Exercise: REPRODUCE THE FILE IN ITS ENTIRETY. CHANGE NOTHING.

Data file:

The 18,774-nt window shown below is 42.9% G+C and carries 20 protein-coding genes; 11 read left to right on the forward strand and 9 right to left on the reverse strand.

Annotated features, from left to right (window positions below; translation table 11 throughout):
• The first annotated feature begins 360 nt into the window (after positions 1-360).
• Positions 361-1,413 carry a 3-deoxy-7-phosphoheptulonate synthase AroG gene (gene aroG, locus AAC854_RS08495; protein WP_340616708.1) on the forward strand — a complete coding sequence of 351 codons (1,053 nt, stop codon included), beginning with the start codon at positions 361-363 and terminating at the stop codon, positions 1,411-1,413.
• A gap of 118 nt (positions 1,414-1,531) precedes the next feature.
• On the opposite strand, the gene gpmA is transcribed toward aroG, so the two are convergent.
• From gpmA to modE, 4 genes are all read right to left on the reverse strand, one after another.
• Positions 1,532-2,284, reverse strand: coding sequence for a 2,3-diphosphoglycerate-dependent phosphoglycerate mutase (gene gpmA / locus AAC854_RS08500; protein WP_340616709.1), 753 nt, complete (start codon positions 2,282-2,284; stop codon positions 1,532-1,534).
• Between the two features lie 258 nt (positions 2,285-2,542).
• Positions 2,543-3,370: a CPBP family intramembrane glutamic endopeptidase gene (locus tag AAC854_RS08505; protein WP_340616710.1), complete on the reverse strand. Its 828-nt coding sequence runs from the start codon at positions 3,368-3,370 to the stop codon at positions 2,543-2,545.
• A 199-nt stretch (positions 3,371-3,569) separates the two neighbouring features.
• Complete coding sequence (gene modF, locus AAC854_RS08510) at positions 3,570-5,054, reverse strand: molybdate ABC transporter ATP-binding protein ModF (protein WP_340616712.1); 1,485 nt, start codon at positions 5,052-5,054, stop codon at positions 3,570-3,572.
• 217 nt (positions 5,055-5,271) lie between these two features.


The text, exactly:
The 18,774-nt window shown below is 42.9% G+C and carries 20 protein-coding genes; 11 read left to right on the forward strand and 9 right to left on the reverse strand.

Annotated features, from left to right (window positions below; translation table 11 throughout):
• The first annotated feature begins 360 nt into the window (after positions 1-360).
• Positions 361-1,413 carry a 3-deoxy-7-phosphoheptulonate synthase AroG gene (gene aroG, locus AAC854_RS08495; protein WP_340616708.1) on the forward strand — a complete coding sequence of 351 codons (1,053 nt, stop codon included), beginning with the start codon at positions 361-363 and terminating at the stop codon, positions 1,411-1,413.
• A gap of 118 nt (positions 1,414-1,531) precedes the next feature.
• On the opposite strand, the gene gpmA is transcribed toward aroG, so the two are convergent.
• From gpmA to modE, 4 genes are all read right to left on the reverse strand, one after another.
• Positions 1,532-2,284, reverse strand: coding sequence for a 2,3-diphosphoglycerate-dependent phosphoglycerate mutase (gene gpmA / locus AAC854_RS08500; protein WP_340616709.1), 753 nt, complete (start codon positions 2,282-2,284; stop codon positions 1,532-1,534).
• Between the two features lie 258 nt (positions 2,285-2,542).
• Positions 2,543-3,370: a CPBP family intramembrane glutamic endopeptidase gene (locus tag AAC854_RS08505; protein WP_340616710.1), complete on the reverse strand. Its 828-nt coding sequence runs from the start codon at positions 3,368-3,370 to the stop codon at positions 2,543-2,545.
• A 199-nt stretch (positions 3,371-3,569) separates the two neighbouring features.
• Complete coding sequence (gene modF, locus AAC854_RS08510) at positions 3,570-5,054, reverse strand: molybdate ABC transporter ATP-binding protein ModF (protein WP_340616712.1); 1,485 nt, start codon at positions 5,052-5,054, stop codon at positions 3,570-3,572.
• 217 nt (positions 5,055-5,271) lie between these two features.